Brown's first argument pertained to his attorney's decision to put a psychiatrist on the stand for the penalty phase. The psychiatrist portrayed Brown as someone capable of feeling shame and remorse, suffering from sexual dysfunction, but otherwise subscribing to societal norms. The attorney testifies that, in hindsight, he would have done things differently, but at the time he thought the psychiatrist would humanize Brown and portray him in a more sympathetic light.

Although Myers’s decision to put Dr. Summerour on the stand came with some risks, it came with benefits to Brown as well, in an attempt to explain the genesis of his behavior and portray him as more human and sympathetic to the jury. These benefits were available only if Dr. Summerour were called. We therefore agree with the district court that Myers’s decision to have Dr. Summerour testify “might be considered sound trial strategy,” Strickland, 466 U.S. at 689, as a reasonable attorney could conclude that the positive outweighed the negative[.]

Brown's other argument, regarding the attorney's failure to conduct an appropriate background check (in particular, not inquiring about his history as an abused victim and his military records), was also rejected. The standard for ineffective assistance requires proof that, absent the lawyer's mistakes, the trial outcome would have been different. There is no reason to assume, said the 9th Circuit, that the penalty would have been different had Brown presented evidence of the abuse:

Brown provides no specifics as to the severity, duration, or frequency of these beatings, nor does he offer the testimony of any family member to corroborate his allegation. . . [t]he state, on the other hand, had evidence that Brown had recently raped another young girl [Kelly Porterfield] and had also been involved in a voyeuristic sexual incident with a 12-year-old girl before that. The rape and murder of Susan Jordan was bad enough by itself, but it was also coupled with taunting phone calls to torment her family. The jury deliberated less than three hours before reaching a death verdict. . . [a]t best, the additional information about childhood abuse would have probably bolstered Summerour’s diagnosis, but in light of the other information before the jury, there is no reasonable probability that this information — particularly in the vague manner presented by Brown — could have resulted in a different outcome of the penalty phase of the trial.

The court also rejected Brown's argument about the unconstitutionality of lethal injection:

On appeal . . . Brown attempts to rely on two recent California district court decisions holding that the current lethal injection protocol utilized by California violates the Eighth Amendment: Morales v. Tilton, 465 F. Supp. 2d 972 (N.D. Cal. 2006) and Morales v. Hickman, 415 F. Supp. 2d 1037 (N.D. Cal. 2006). These cases. . . do not hold that lethal injection is cruel and unusual in and of itself (as rown’s petition alleges), but only that the protocol as currently implemented in California may violate the Eighth Amendment because the state does not have procedures in place to insure that inmates are unconscious (from an initial and rather painless injection of sodium thiopental) prior to injecting fatal doses of pancuronium bromide and potassium chloride.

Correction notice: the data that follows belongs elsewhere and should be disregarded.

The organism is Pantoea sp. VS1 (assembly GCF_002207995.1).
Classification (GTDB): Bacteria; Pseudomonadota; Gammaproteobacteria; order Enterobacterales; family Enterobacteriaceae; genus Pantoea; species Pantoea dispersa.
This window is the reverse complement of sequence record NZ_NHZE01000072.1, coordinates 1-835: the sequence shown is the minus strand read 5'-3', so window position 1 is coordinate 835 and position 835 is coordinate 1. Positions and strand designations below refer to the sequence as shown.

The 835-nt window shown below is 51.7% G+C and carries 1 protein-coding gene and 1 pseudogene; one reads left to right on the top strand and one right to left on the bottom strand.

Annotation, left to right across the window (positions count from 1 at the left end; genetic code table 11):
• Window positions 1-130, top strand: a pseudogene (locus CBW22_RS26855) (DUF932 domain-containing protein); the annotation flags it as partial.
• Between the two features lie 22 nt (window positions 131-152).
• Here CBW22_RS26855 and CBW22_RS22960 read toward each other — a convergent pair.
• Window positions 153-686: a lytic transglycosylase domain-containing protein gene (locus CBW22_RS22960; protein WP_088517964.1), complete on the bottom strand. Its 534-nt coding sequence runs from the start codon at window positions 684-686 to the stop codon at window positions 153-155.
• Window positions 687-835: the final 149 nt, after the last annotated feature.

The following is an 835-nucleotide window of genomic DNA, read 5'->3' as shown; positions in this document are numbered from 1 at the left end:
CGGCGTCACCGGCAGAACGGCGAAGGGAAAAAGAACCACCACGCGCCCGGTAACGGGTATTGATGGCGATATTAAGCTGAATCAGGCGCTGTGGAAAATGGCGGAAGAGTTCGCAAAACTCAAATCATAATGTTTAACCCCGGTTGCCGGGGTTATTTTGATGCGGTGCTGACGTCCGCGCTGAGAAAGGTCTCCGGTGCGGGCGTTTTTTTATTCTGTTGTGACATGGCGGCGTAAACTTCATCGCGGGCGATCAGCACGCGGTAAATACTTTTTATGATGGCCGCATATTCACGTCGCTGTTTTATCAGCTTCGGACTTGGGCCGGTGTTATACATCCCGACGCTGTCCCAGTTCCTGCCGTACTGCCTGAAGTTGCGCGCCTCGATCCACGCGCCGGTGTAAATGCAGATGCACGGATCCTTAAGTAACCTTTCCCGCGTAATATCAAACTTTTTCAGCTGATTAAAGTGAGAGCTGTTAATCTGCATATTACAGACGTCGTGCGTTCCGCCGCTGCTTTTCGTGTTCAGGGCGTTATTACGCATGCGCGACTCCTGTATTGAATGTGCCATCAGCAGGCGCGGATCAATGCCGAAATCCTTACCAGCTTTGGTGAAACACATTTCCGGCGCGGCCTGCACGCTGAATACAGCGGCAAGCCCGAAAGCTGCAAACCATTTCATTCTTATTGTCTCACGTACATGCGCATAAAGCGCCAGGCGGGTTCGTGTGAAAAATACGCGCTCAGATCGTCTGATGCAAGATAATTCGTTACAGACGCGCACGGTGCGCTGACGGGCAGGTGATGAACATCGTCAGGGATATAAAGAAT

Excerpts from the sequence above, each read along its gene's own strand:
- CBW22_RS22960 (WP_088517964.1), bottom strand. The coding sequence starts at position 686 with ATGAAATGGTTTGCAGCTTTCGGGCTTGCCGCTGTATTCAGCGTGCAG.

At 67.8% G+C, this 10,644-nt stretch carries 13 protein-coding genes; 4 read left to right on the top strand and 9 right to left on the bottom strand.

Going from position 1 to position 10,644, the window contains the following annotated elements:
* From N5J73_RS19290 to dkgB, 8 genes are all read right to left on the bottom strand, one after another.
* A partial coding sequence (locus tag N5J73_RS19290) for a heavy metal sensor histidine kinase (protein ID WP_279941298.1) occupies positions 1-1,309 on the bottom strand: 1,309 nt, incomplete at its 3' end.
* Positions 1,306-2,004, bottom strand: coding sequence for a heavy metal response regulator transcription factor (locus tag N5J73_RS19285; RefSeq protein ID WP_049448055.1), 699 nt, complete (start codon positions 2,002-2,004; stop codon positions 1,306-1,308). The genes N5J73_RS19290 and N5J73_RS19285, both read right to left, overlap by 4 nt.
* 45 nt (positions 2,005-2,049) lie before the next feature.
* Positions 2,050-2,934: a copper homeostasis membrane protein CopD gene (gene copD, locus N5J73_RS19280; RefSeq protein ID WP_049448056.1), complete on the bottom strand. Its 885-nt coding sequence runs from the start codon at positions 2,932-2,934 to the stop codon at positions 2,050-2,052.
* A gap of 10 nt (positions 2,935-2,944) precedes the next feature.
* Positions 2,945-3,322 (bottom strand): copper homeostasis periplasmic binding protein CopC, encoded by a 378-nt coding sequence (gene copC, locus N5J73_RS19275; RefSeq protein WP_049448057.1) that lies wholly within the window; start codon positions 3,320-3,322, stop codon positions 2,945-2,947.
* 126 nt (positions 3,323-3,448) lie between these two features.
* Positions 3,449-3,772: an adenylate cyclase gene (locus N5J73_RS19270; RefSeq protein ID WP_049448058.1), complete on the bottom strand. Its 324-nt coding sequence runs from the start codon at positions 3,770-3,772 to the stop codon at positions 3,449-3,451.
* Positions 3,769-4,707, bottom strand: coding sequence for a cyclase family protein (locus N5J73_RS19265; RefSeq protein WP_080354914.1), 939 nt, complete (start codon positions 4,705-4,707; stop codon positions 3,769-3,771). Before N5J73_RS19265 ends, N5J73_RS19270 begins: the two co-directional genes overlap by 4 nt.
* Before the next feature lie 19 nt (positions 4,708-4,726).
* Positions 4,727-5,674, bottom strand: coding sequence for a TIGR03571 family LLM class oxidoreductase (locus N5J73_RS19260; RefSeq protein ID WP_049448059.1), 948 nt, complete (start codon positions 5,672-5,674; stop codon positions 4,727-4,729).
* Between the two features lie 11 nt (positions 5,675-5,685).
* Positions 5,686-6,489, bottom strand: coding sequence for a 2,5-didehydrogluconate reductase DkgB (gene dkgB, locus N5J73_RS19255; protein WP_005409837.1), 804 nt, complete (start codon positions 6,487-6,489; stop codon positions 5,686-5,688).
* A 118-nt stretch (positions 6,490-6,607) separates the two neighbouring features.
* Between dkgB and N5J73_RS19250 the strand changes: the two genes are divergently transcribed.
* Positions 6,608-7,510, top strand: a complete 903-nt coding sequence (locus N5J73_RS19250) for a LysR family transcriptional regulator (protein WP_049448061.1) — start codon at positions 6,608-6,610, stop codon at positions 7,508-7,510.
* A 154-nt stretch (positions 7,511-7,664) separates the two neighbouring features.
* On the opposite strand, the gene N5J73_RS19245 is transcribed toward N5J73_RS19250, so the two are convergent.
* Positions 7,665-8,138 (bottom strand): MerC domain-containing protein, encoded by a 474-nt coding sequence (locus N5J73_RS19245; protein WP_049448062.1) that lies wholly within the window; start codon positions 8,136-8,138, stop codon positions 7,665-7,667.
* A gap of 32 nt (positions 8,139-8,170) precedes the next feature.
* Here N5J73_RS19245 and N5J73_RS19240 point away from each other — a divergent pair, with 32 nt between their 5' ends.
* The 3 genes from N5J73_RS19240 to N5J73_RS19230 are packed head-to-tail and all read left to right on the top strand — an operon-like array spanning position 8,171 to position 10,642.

For more of a general picture, the CDCR website offers various demographics on death row population, by gender, age, year and county.

Wednesday, September 22, 2010

Execution Chamber or Real Estate Ad?

The Chron's reporting style on San Quentin's new injection chamber is a bit jarring, to say the least.

The spacious $853,000 center has three brightly lit witness viewing rooms, and each gives a considerably better view than the cramped gas chamber's lone, poorly illuminated viewing room.

In particular, the main observation room for 12 state officials and 17 media witnesses offers four wide, flat windows looking straight into a roomy, open chamber where the lethal injection gurney sits. This makes every angle of the execution visible - unlike the truncated, partially blocked sightlines of the old center.

Sunday, September 19, 2010

CCC's 2nd Birthday

The CCC blog celebrates its second birthday today. This was a very busy year with regard to correctional developments and news. Some good news: Overall, cost-related concerns led to a first-time decline in the U.S. prison population. Crime rates are also dropping nationwide, unrelated to incarceration (and still occurring as a decline in incarceration is evident). The Obama administration appears to be less bent on a tough-on-crime approach for its own sake and has moved toward reducing the cocaine/crack disparity.

In California, some of our top stories involved high-profile litigation; the scofflaws between the three-judge panel and CDCR regarding overcrowding continued, led to a revised state plan which was a combination of release and prison expansion, and eventually led to the current pending case in the Supreme Court (after a wee legal detour), reviewing the panel's order to decrowd California institutions. Budget woes and partisanism led to serious cuts in rehabilitation programs (sigh). California imported more of its inmates to out-of-state privatized institutions. Some of the proposals for decarceration were more outlandish than others. Improvements to the prison health system were hailed by its designers but the data, and some journalistic efforts, revealed mixed results. We were concerned about some conditions in Pelican Bay and in the behavior modification units. Incidentally, not a week goes by without letters from inmates and their families, addressed to CCC, reporting on the hardships of SHU in Pelican Bay. We were also troubled by the juvenile justice system, especially by the crushed hopes regarding a reassessment of juveniles on LWOP. Another troubling topic was the increasingly hostile approach to immigrants, especially with the rise of the "immigrant-criminal". We also linked to some useful information regarding the early releases.